Some are baffled that Evangelicals are voting for thrice-married, formerly pro-choice Donald Trump.

As the race to the Republican and Democratic presidential nominations heats up, the two frontrunners from each side, Hillary Clinton and Donald Trump, fight on to keep their leads and secure the necessary amount of delegates to land the nomination for the presidential election this November.

In an initially unexpected phenomenon that baffles the minds of many who have kept track of his extreme views on immigration and security, as well as his penchant for uttering inappropriate statements, many question the popularity of Trump both in the polls and primaries, while his support base grows and gets stronger.

Exit polls in the early primaries and caucuses have shown strong support from “self-described evangelical Christians.” There is an overarching perception that evangelicals make up a great portion of this base of followers, which, given his us-first and aggressively hate-mongering rhetoric, seems to be a mystery. He has also been married three times and prior to his political career had identified as “pro-choice.”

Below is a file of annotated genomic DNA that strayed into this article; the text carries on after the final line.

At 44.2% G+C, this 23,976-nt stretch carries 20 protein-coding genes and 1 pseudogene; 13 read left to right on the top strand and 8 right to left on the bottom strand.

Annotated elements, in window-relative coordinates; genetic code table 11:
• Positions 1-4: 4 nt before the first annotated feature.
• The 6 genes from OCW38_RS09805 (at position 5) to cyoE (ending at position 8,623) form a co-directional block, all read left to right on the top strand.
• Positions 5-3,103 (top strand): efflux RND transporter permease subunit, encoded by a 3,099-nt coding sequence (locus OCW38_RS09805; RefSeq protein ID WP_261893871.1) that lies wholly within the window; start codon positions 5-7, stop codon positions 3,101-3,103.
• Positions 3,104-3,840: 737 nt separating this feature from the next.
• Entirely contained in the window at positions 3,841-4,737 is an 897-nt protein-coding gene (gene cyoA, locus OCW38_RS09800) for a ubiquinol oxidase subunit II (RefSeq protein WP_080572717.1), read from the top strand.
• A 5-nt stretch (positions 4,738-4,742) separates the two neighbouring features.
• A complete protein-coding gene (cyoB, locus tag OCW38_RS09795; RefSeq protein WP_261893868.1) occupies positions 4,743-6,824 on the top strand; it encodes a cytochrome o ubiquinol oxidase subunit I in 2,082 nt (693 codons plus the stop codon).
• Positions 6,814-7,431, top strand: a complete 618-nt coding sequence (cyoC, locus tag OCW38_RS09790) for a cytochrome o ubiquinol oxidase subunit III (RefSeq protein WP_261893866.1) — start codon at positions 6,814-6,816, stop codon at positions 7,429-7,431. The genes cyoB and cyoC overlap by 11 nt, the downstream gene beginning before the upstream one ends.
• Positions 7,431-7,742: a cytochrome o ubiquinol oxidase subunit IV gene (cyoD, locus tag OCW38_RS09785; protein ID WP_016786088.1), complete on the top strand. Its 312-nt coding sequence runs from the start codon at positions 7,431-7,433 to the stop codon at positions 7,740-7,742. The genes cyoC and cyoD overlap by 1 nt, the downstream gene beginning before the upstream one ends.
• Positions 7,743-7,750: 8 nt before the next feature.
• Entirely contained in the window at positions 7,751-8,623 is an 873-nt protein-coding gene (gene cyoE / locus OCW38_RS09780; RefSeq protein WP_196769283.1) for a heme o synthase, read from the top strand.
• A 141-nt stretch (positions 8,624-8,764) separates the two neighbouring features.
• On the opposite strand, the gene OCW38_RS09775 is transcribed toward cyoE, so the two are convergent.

Christianity teaches people to love their neighbor and “turn the other cheek,” a principle that directly opposes the Trump way of doing things. As Melania Trump, Donald Trump’s wife, remarked during a Trump event in Milwaukee, “When you attack him (Trump) he will punch back ten times harder.”

Stephen Prothero, professor of religion at Boston University, writing for Politico Magazine, asserts, “The big puzzle in this most puzzling of election seasons if why so many white evangelicals are flocking to Donald Trump, shouting Hosannas as he flies over head in his private jet.” He cites how Trump has won seven states, some of them in the Bible belt, including Massachusetts, Vermont, Tennessee, Georgia, Alabama, Virginia and Mississippi, where he won in the double digits.